Whenever I make that long drive down the I-5 to Southern California, I stop at least once in the Central Valley for food, gas, and a pee break. Although I never spend more than an hour in any of these sleepy farming communities, I always wonder about the people who live in these towns, who work at the fast food restaurants, the travel centers, and gas stations; own the farms and labor in the fields; and live in the houses that are mostly out of sight from the 5.
LA-based photographer Sam Comen decided to focus his attention on one of these Central Valley communities: Lost Hills. Some of these images will be on view next week in San Francisco as part of the SF Art Commission Galleries' show, "The Valley/El Valle: Photo-essays from California's Heartland." I was immediately struck by the beautiful scene Comen captured of the young couple dancing above, so I contacted him to ask him more questions about his series and about his interest in Lost Hills.
What made you decide to focus on Lost Hills? Did you ever visit or spend much time there before this project?
In 2009 when President Obama used the term “Great Recession” to describe the economic downturn, I knew that I wanted to make work that engaged with the contemporary crisis by touching-upon parallels to the Great Depression. So I immediately looked to California’s Central Valley, the region synonymous with the crisis of the 1930s in American historical memory. The Valley is where hundreds of thousands of “Okies” headed in search of field work as they fled economic desperation and the dust bowls of the 1930s. It’s also where dozens of photographers working with the Farm Security Administration made salient documents of those economic refugees’ plight.
Lost Hills, a town of 3,500, is in the very same area that those photographs were made, tucked-in amongst almond orchards, just a mile from massive Interstate 5. Nearly out-of-sight and out-of-mind, I was drawn to Lost Hills because it is wholly typical of so many towns like it in the Valley, and I think what’s going on there today is as significant as what happened in the same region 80 years ago.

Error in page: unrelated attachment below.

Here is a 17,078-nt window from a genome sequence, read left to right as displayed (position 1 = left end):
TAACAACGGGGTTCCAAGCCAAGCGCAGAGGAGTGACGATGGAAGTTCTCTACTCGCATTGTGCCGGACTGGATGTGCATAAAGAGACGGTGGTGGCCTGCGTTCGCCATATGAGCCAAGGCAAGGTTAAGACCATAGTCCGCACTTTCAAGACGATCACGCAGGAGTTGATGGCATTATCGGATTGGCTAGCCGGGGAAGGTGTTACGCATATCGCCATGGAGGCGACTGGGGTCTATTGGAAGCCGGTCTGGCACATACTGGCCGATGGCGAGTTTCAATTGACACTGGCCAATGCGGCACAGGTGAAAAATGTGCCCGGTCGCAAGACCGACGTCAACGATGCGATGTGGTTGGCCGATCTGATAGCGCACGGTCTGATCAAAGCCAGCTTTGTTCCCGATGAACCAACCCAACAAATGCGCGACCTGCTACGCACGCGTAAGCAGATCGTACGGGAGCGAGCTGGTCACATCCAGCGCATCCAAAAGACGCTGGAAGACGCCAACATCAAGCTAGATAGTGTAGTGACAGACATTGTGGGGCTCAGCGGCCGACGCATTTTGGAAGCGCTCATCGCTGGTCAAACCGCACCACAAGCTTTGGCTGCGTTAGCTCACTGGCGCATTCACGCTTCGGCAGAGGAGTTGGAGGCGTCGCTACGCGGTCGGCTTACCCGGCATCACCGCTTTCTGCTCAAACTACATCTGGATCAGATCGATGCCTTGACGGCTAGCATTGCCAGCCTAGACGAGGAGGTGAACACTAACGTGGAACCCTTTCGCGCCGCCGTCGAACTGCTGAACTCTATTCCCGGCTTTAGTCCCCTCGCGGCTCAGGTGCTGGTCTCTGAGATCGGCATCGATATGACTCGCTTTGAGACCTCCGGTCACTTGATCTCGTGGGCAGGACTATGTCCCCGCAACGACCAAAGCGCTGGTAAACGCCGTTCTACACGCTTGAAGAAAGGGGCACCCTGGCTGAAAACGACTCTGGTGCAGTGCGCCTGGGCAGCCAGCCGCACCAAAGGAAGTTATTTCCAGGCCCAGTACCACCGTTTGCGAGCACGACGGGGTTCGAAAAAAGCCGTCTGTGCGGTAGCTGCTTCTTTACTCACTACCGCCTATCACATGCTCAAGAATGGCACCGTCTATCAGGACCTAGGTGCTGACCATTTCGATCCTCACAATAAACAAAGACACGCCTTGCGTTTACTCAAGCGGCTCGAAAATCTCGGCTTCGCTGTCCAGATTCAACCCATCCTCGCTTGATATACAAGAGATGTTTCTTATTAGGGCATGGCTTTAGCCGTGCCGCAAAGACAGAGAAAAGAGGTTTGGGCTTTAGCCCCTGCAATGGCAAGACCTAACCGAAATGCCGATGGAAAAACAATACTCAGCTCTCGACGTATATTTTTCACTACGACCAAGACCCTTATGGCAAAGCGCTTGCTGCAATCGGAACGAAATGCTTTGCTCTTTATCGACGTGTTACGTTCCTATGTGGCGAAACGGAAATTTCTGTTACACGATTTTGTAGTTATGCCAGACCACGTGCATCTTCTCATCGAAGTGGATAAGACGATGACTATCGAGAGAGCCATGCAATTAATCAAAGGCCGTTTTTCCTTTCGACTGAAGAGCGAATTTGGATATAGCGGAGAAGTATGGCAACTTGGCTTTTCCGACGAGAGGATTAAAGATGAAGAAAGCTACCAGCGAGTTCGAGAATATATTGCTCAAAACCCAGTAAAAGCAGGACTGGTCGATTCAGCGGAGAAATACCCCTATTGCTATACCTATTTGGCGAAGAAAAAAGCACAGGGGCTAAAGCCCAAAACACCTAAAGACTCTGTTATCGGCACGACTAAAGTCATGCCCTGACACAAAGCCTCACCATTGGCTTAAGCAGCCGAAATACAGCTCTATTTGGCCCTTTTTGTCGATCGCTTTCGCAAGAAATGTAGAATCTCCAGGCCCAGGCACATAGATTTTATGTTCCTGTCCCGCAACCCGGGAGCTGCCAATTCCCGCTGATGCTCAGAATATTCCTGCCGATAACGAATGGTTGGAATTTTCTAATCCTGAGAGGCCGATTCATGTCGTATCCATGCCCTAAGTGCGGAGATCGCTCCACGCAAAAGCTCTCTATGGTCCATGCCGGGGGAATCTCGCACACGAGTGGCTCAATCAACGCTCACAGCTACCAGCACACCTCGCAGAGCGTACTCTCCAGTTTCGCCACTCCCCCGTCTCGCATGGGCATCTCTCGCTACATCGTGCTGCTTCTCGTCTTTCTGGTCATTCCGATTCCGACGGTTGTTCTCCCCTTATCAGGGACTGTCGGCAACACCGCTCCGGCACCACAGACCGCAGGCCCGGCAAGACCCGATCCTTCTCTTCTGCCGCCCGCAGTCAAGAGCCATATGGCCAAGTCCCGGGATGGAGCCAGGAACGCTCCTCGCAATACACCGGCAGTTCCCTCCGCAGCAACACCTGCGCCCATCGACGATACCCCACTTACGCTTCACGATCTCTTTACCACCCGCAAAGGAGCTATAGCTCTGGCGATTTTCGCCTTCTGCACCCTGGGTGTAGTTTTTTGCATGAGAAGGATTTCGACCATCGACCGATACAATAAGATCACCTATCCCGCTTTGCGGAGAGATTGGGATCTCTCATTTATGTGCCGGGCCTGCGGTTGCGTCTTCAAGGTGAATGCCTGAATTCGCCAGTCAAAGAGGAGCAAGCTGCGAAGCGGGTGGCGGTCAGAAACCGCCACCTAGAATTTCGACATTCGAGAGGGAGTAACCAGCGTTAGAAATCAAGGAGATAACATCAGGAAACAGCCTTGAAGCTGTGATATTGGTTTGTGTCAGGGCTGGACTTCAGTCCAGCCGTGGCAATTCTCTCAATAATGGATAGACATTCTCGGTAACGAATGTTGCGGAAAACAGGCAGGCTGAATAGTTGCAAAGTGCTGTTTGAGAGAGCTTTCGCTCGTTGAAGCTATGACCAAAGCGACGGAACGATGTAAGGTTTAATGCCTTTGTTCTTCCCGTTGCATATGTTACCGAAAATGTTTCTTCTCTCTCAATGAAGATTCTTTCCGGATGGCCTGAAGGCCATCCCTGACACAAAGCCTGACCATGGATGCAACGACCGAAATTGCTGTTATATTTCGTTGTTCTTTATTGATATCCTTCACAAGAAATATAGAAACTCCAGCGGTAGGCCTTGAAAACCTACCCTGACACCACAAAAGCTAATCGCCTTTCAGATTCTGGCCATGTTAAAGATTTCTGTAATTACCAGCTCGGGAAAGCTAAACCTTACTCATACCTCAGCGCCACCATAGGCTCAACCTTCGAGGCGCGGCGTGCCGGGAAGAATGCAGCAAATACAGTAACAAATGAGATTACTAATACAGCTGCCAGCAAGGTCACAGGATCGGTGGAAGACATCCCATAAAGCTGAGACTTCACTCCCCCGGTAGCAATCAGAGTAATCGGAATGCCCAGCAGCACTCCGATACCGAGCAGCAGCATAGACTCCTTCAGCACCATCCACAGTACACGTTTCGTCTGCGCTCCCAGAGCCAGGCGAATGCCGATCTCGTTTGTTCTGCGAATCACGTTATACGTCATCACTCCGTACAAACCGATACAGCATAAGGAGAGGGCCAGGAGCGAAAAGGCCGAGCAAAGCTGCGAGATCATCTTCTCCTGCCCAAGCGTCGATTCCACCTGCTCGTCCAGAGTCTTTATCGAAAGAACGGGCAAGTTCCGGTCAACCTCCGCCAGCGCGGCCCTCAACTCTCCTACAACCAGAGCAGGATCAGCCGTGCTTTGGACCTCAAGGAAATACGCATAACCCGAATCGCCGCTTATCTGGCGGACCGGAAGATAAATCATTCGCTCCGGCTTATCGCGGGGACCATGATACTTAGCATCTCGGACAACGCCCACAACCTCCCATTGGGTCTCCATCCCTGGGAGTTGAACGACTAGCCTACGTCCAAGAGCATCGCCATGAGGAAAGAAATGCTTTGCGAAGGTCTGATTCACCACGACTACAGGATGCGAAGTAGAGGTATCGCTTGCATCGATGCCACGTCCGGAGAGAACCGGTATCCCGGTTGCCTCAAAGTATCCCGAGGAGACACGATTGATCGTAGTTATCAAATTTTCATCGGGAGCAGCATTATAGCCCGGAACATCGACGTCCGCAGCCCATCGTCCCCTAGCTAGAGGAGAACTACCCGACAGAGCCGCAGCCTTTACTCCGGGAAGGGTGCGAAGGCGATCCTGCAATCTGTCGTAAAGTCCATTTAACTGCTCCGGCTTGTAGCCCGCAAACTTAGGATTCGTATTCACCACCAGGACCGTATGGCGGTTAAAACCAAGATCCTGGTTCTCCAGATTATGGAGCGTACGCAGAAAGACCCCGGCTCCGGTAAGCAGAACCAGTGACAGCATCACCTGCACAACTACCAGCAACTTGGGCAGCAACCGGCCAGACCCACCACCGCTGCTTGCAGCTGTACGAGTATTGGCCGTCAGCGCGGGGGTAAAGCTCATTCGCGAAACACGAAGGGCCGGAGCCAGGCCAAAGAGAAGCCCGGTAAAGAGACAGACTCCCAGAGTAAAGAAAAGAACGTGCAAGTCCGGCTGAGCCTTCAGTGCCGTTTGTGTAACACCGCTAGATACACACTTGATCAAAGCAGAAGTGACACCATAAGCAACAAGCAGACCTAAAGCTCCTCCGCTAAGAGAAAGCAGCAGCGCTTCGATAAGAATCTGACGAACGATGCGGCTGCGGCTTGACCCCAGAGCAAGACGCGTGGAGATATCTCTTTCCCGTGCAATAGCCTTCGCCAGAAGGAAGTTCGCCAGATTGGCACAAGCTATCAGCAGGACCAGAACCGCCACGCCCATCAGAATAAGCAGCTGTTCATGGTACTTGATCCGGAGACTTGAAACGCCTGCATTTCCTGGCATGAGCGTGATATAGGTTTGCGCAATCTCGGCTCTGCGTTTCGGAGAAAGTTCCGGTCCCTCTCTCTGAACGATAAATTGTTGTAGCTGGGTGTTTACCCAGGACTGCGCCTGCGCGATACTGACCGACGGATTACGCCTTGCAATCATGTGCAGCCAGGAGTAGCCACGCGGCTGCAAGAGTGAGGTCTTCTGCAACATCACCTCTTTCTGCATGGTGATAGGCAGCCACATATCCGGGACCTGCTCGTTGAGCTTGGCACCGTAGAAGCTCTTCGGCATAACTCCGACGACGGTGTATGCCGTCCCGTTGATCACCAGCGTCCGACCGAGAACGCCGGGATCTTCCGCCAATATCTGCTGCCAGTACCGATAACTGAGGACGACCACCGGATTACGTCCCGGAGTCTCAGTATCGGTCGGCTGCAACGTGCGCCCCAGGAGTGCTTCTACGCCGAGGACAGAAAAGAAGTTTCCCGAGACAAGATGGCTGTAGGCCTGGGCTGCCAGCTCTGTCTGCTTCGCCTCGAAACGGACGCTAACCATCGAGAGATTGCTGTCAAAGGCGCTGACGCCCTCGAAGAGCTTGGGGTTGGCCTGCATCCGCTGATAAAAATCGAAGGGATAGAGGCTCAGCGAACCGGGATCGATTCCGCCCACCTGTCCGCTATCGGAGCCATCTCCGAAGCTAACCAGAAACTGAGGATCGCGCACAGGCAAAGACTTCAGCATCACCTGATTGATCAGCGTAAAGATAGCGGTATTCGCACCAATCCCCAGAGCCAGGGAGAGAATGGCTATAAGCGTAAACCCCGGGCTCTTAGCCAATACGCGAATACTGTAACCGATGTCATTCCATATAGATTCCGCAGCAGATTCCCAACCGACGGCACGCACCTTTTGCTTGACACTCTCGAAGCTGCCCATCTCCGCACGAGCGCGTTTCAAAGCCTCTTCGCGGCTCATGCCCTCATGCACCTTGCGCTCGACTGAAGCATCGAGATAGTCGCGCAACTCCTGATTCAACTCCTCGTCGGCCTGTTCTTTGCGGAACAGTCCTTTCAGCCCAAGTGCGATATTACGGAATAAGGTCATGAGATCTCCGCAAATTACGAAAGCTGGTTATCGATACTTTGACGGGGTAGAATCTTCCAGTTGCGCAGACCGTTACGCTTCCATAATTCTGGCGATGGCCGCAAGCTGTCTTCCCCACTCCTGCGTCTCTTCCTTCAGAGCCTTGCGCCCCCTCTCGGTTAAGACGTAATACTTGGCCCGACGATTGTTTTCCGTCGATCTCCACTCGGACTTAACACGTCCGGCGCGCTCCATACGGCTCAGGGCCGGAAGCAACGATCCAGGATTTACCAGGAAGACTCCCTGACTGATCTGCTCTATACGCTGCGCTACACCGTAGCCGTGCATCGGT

What was the most surprising thing you learned while doing this project, either about Central California, Lost Hills, or the people who live here?
I’ve come to see that the residents of Lost Hills embody the bootstrapping grit and the cooperative frontier spirit of The West – and are living a new iteration of the "Okie" experience so prominent in our national psyche. But because some of Lost Hills’ residents are undocumented immigrants, all are assumed to be, and so may be cut out of their own American dream, and denied their place in the historical record. I’ve set out to cement my subjects’ place in American History, presenting their experience as an emblematic contemporary coming-of-age story in this storied locale. To do that I’ve transposed the motifs of my commercial photography – cross-sourced strobes, saturated palette, admiring gaze – to portray them as everyday icons worthy of viewers’ reverence. This visual approach in the documentary context also creates a tension: I believe it mirrors the discomfort my subjects face every day as they walk the razor-thin line between inclusion in/exclusion from the American experience.